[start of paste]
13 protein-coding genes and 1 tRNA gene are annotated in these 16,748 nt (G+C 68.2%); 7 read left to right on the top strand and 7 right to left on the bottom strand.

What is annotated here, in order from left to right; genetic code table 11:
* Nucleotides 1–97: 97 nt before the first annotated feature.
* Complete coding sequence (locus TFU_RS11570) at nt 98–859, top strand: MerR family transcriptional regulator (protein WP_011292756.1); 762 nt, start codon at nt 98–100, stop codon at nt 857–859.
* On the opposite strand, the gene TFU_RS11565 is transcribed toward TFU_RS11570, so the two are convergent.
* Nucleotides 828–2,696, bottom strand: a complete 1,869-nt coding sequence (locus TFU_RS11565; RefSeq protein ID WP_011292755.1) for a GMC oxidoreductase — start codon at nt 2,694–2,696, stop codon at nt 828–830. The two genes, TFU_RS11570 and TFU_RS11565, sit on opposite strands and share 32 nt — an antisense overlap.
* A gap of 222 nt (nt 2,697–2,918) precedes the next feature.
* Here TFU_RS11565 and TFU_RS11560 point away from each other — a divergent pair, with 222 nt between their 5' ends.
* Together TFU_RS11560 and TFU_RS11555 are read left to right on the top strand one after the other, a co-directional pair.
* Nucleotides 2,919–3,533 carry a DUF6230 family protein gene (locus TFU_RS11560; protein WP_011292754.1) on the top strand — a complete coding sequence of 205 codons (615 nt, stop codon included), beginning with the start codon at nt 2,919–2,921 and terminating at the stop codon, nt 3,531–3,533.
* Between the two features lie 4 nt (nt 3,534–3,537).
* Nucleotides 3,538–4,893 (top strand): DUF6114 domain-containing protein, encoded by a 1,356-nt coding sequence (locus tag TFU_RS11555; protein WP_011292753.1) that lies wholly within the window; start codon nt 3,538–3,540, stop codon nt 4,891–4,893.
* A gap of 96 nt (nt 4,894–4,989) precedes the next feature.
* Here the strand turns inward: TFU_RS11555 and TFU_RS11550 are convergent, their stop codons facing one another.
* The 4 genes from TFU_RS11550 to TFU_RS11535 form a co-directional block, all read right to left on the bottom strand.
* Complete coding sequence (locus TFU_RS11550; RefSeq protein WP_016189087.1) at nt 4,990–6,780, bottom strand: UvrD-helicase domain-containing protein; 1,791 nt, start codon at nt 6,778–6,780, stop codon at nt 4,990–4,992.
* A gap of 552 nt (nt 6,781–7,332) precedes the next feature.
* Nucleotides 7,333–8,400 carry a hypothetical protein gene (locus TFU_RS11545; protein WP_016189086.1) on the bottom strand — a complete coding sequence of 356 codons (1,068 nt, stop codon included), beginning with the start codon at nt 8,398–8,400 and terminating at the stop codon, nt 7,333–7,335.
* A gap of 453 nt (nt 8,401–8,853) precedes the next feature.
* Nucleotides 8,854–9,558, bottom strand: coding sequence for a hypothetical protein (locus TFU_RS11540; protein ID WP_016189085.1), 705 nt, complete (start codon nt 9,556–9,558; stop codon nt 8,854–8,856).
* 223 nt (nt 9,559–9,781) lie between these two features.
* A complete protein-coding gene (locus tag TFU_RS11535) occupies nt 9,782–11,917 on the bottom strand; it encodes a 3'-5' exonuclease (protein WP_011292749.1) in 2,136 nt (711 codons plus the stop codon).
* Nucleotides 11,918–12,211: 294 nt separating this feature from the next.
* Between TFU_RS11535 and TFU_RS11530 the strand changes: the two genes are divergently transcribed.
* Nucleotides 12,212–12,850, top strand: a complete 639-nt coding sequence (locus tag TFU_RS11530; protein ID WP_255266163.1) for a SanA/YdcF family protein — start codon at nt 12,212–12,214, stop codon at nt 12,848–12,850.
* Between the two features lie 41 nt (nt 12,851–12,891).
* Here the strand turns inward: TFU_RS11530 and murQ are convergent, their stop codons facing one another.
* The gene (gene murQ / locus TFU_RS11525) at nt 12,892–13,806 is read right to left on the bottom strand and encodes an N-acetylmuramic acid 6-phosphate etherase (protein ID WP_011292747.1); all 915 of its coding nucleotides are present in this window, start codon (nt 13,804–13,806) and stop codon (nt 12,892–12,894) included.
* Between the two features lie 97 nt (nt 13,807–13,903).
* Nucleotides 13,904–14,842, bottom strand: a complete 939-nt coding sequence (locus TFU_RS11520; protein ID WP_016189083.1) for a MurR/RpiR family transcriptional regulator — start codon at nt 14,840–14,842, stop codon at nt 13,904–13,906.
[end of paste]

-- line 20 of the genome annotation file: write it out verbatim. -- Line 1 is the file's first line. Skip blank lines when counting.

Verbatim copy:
* Nucleotides 8,854–9,558, bottom strand: coding sequence for a hypothetical protein (locus TFU_RS11540; protein ID WP_016189085.1), 705 nt, complete (start codon nt 9,556–9,558; stop codon nt 8,854–8,856).